Cars With Zero Road Tax

In years gone by, cars with low carbon dioxide (CO2) emissions benefitted from the carrot of low or even zero road tax. Choose wisely and you could pay just £20 a year, or get it for free.

As nobody likes paying road tax, this was a real boon for the most fuel-efficient cars. Unfortunately, it was so popular, the government eventually decided to clamp down on it.

From 2017, only cars that emit no CO2 offer the benefit of zero road tax. This effectively means electric cars; all other vehicles that emit tailpipe CO2 are liable for road tax.

Our guide is therefore made up entirely of EVs. We’ve aimed to focus on more affordable models here, some of which are priced at well below £30,000. That’s still not as cheap as a fuel-sipping supermini, but the gap is narrowing all the time. Start clocking up the annual savings by choosing one of our cars with zero road tax.

Vauxhall Mokka-e

The Vauxhall Mokka-e is an exciting-looking small SUV from this storied British brand. Visually, it has enormous appeal, with an athletic stance and a sophisticated level of detailing. We love the bright metallic colours, contrasting roof options and big alloy wheels. It’s smart inside as well, with the driver enjoying a dual-screen layout featuring two bright infotainment displays, the middle one angled towards them. The high seating position gives a good view out and the Mokka-e drives in a tidy manner. What’s more, because it is a pure electric car with a range of more than 210 miles, owners will pay zero road tax. That’s a real boon for one of the most stylish crossovers on the market.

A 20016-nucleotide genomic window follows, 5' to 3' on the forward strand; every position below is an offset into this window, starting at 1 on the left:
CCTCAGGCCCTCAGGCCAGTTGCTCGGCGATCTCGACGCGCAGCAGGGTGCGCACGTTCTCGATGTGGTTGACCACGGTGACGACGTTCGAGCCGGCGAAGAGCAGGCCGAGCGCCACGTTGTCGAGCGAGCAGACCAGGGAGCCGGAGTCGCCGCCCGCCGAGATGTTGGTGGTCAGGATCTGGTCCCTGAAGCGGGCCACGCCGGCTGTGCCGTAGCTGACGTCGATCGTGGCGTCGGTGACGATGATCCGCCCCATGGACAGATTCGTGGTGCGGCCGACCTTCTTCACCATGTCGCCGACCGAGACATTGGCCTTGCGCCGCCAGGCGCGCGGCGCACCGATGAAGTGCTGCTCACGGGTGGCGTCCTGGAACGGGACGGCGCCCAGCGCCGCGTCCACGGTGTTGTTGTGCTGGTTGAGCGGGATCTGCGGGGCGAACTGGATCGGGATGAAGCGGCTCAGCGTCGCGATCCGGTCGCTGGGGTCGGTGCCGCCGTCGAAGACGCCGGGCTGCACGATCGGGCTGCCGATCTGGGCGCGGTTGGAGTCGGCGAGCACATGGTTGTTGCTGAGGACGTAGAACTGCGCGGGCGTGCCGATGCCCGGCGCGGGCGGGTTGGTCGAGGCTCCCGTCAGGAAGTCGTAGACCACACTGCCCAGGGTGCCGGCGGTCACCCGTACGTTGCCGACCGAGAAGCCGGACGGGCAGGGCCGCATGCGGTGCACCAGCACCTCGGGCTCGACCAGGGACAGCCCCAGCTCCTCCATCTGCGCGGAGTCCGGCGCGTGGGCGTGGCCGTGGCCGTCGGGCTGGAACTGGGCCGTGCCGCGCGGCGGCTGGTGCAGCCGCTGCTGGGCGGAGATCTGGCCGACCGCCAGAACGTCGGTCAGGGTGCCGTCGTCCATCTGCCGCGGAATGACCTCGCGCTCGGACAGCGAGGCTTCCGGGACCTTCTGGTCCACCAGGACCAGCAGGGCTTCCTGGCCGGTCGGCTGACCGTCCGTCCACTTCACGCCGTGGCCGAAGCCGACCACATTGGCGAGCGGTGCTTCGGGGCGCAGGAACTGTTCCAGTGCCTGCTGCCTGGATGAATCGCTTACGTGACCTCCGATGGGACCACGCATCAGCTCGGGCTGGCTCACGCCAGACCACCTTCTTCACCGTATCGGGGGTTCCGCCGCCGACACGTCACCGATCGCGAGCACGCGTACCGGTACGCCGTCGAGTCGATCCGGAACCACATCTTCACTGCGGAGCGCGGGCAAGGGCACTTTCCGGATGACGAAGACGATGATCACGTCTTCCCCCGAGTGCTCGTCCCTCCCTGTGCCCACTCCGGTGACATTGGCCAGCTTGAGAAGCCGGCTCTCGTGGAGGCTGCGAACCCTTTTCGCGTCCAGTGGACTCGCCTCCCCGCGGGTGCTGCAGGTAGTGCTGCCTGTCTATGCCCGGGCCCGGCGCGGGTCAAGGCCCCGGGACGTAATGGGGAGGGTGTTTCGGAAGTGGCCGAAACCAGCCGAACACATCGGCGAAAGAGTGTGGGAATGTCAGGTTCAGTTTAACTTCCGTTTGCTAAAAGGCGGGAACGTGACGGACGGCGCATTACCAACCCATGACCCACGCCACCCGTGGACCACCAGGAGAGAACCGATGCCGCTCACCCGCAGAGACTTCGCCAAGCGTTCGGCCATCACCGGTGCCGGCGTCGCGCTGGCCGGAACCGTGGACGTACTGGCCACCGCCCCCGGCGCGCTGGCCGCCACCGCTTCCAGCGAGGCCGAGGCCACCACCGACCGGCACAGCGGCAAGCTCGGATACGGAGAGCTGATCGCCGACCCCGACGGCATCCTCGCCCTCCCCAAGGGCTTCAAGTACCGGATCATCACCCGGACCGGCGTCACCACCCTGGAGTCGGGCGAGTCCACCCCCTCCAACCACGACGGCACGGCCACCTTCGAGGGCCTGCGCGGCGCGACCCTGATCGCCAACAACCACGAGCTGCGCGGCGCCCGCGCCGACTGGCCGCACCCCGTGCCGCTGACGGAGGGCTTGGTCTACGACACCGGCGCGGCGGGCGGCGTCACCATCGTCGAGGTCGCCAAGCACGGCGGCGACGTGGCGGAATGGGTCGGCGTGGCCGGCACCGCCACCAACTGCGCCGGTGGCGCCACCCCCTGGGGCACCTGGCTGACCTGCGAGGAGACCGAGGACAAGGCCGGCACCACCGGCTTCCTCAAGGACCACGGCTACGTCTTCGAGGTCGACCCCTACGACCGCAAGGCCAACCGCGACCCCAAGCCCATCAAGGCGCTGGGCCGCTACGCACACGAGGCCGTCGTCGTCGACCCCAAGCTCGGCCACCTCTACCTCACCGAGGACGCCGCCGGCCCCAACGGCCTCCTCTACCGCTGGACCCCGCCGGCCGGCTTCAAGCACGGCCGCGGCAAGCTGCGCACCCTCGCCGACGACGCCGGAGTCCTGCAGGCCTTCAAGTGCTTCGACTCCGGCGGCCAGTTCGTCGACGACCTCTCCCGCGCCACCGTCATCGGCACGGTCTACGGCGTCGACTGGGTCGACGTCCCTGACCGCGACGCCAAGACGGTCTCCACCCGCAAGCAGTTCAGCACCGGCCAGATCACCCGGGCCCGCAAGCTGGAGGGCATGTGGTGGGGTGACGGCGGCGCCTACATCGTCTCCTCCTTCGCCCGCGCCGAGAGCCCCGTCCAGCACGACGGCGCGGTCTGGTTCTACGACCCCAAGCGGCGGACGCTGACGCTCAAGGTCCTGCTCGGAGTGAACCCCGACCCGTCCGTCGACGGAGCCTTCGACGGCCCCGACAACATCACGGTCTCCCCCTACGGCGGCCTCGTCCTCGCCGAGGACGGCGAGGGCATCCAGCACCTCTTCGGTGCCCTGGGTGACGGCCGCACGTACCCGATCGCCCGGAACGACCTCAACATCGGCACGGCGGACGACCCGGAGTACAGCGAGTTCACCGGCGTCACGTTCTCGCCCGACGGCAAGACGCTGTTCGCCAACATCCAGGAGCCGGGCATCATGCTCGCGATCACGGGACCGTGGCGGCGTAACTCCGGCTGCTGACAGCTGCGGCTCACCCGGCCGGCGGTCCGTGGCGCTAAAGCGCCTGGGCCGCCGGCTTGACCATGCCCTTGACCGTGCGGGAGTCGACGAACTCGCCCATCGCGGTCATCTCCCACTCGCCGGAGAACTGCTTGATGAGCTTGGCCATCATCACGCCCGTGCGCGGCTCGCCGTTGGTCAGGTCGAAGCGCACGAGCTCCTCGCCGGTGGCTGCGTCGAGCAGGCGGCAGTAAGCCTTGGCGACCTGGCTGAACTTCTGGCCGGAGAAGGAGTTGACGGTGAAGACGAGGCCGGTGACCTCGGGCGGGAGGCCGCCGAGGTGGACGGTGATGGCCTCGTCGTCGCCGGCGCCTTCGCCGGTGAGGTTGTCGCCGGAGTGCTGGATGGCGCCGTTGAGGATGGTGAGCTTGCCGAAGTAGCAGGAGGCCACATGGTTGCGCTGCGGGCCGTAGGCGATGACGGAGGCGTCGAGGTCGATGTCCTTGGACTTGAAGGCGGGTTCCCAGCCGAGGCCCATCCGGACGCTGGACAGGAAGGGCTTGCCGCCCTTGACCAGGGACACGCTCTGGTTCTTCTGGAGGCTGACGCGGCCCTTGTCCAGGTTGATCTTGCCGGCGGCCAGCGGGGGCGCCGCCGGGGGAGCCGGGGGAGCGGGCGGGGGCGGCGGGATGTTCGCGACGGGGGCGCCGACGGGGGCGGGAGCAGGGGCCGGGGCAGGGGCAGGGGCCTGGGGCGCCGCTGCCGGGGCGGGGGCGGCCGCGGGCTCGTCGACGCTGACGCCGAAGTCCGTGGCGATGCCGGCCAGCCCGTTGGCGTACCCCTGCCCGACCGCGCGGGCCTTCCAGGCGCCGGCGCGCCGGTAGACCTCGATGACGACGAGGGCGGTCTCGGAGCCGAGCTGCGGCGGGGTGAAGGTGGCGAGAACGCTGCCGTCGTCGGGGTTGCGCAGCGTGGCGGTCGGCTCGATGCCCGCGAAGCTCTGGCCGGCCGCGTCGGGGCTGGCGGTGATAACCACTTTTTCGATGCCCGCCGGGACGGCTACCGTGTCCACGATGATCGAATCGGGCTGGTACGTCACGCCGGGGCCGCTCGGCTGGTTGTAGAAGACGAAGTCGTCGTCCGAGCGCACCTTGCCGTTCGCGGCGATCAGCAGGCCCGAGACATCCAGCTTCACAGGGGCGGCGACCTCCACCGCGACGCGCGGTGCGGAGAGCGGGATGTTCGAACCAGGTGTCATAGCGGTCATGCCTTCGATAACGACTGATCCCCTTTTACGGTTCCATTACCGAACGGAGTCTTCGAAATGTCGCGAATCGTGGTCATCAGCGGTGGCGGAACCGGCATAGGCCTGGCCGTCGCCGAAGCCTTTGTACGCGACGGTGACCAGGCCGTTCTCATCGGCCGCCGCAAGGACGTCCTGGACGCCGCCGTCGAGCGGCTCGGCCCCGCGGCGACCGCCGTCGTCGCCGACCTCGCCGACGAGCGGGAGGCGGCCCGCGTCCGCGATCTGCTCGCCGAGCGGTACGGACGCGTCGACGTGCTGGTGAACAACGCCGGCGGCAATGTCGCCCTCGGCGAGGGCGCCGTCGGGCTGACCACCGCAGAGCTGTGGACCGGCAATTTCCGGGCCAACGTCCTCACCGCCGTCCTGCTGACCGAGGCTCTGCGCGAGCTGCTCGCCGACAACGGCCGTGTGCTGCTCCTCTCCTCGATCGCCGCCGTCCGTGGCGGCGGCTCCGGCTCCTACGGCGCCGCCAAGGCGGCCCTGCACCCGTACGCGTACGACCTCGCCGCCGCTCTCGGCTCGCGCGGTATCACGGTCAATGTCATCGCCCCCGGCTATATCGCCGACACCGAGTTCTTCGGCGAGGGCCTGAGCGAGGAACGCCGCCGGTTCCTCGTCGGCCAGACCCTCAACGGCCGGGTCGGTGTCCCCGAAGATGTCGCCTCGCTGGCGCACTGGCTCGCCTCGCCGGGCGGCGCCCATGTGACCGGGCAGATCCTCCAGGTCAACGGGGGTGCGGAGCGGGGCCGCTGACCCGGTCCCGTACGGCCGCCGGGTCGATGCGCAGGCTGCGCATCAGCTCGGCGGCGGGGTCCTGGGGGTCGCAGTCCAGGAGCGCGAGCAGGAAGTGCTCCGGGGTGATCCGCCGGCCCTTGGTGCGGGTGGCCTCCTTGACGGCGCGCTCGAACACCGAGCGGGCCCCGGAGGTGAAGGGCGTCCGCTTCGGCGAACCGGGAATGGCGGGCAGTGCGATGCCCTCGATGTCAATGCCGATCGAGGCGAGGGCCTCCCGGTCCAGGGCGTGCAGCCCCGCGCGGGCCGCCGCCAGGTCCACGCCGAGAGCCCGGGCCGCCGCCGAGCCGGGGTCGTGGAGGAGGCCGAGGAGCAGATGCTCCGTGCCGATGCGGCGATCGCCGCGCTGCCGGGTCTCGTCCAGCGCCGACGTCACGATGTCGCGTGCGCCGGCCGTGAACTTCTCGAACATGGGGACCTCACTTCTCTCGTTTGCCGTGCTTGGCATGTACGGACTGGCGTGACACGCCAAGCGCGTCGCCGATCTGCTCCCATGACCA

Vauxhall Corsa-e

If you can’t stretch to a Vauxhall Mokka-e, the pure electric Corsa-e is a more affordable alternative. Lower prices mean more affordable monthly PCP finance payments, allowing owners to benefit from the ultra-low running costs of an electric car. The Corsa-e can manage more than 220 miles between charges, which means you won’t have to rely on expensive public chargers very often, and even the entry-level grade offers a good level of standard equipment. The latest Vauxhall Corsa is proving a popular car in the UK, knocking the Ford Fiesta from the top of the best-sellers chart. With uptake of the electric Corsa-e approaching one in five sales, it’s a car with zero road tax that is being well received.


MG is earning itself a strong reputation for offering affordable and good-to-drive pure electric cars in the UK. The MG 5 EV is a family-friendly estate car with a commodious 578-litre boot and a range of up to 250 miles from its big 61.1kWh battery. And because it is a zero-emissions motor, it enjoys the advantage of zero road tax. If you use one of the commonplace 50kW public chargers, you can top up the MG5 EV to 80 percent charge in around an hour. While you wait, you can also enjoy a well-equipped interior that benefits from comprehensive touchscreen tech.

Nissan Leaf

The Nissan Leaf was the world’s first mainstream electric car when it was launched more than a decade ago. It’s now sold in second-generation guise with sharper styling, a more upmarket interior and better onboard tech. Choose the Leaf e+ variant and you’ll enjoy almost 240 miles of electric motoring on a full charge – all while paying zero road tax thanks to the Leaf’s zero-emission status. Because it is a well-known model in the UK, retained values are good. In combination with prices starting from well under £30,000, this means monthly PCP payments are competitive when compared with regular petrol or diesel cars.


Renault Zoe

The Renault Zoe has proven to be one of the most popular electric cars in the UK. It’s been on sale for years, gaining a loyal following. Renault has gradually improved the Zoe’s driving range over the years, with this second-generation version offering around 240 miles between charges. Choose one with rapid-charge functionality and your time at the services will be minimised, too. The Zoe is a well-equipped five-door electric supermini, with a useful boot and decent rear-seat space. It still looks fresh, with crisp lines and smart headlamps. It’s just a pity Renault has cut back on standard safety features, which has impacted on the car’s Euro NCAP rating.


Peugeot e-208